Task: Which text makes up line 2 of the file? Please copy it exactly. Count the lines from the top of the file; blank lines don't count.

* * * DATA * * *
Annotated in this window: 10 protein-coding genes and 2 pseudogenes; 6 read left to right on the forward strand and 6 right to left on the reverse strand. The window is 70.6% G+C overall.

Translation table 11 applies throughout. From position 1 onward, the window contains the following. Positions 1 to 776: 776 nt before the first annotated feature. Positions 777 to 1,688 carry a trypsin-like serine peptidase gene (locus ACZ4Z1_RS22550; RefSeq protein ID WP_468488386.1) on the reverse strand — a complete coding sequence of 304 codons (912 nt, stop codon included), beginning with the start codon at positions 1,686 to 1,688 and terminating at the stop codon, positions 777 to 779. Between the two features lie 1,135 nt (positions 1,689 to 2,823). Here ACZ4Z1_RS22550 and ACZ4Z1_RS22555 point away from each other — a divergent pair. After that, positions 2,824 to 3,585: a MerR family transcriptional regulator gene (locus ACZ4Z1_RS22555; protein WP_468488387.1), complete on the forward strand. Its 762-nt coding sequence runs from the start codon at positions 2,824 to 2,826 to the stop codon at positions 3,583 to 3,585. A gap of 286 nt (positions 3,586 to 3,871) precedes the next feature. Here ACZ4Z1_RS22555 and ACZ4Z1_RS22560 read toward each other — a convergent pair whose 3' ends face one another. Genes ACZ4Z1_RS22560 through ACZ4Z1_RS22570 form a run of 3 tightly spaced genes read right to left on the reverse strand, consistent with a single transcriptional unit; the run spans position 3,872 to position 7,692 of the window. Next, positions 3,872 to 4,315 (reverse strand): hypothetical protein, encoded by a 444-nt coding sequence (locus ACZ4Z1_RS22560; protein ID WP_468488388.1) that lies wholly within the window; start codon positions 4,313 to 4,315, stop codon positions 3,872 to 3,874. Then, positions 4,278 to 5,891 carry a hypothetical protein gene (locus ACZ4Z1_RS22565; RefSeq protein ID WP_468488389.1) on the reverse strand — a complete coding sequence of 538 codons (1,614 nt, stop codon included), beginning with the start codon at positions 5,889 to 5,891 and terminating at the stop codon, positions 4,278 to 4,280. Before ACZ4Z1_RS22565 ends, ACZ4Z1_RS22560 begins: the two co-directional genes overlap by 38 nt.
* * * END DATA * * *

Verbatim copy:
Translation table 11 applies throughout. From position 1 onward, the window contains the following. Positions 1 to 776: 776 nt before the first annotated feature. Positions 777 to 1,688 carry a trypsin-like serine peptidase gene (locus ACZ4Z1_RS22550; RefSeq protein ID WP_468488386.1) on the reverse strand — a complete coding sequence of 304 codons (912 nt, stop codon included), beginning with the start codon at positions 1,686 to 1,688 and terminating at the stop codon, positions 777 to 779. Between the two features lie 1,135 nt (positions 1,689 to 2,823). Here ACZ4Z1_RS22550 and ACZ4Z1_RS22555 point away from each other — a divergent pair. After that, positions 2,824 to 3,585: a MerR family transcriptional regulator gene (locus ACZ4Z1_RS22555; protein WP_468488387.1), complete on the forward strand. Its 762-nt coding sequence runs from the start codon at positions 2,824 to 2,826 to the stop codon at positions 3,583 to 3,585. A gap of 286 nt (positions 3,586 to 3,871) precedes the next feature. Here ACZ4Z1_RS22555 and ACZ4Z1_RS22560 read toward each other — a convergent pair whose 3' ends face one another. Genes ACZ4Z1_RS22560 through ACZ4Z1_RS22570 form a run of 3 tightly spaced genes read right to left on the reverse strand, consistent with a single transcriptional unit; the run spans position 3,872 to position 7,692 of the window. Next, positions 3,872 to 4,315 (reverse strand): hypothetical protein, encoded by a 444-nt coding sequence (locus ACZ4Z1_RS22560; protein ID WP_468488388.1) that lies wholly within the window; start codon positions 4,313 to 4,315, stop codon positions 3,872 to 3,874. Then, positions 4,278 to 5,891 carry a hypothetical protein gene (locus ACZ4Z1_RS22565; RefSeq protein ID WP_468488389.1) on the reverse strand — a complete coding sequence of 538 codons (1,614 nt, stop codon included), beginning with the start codon at positions 5,889 to 5,891 and terminating at the stop codon, positions 4,278 to 4,280. Before ACZ4Z1_RS22565 ends, ACZ4Z1_RS22560 begins: the two co-directional genes overlap by 38 nt.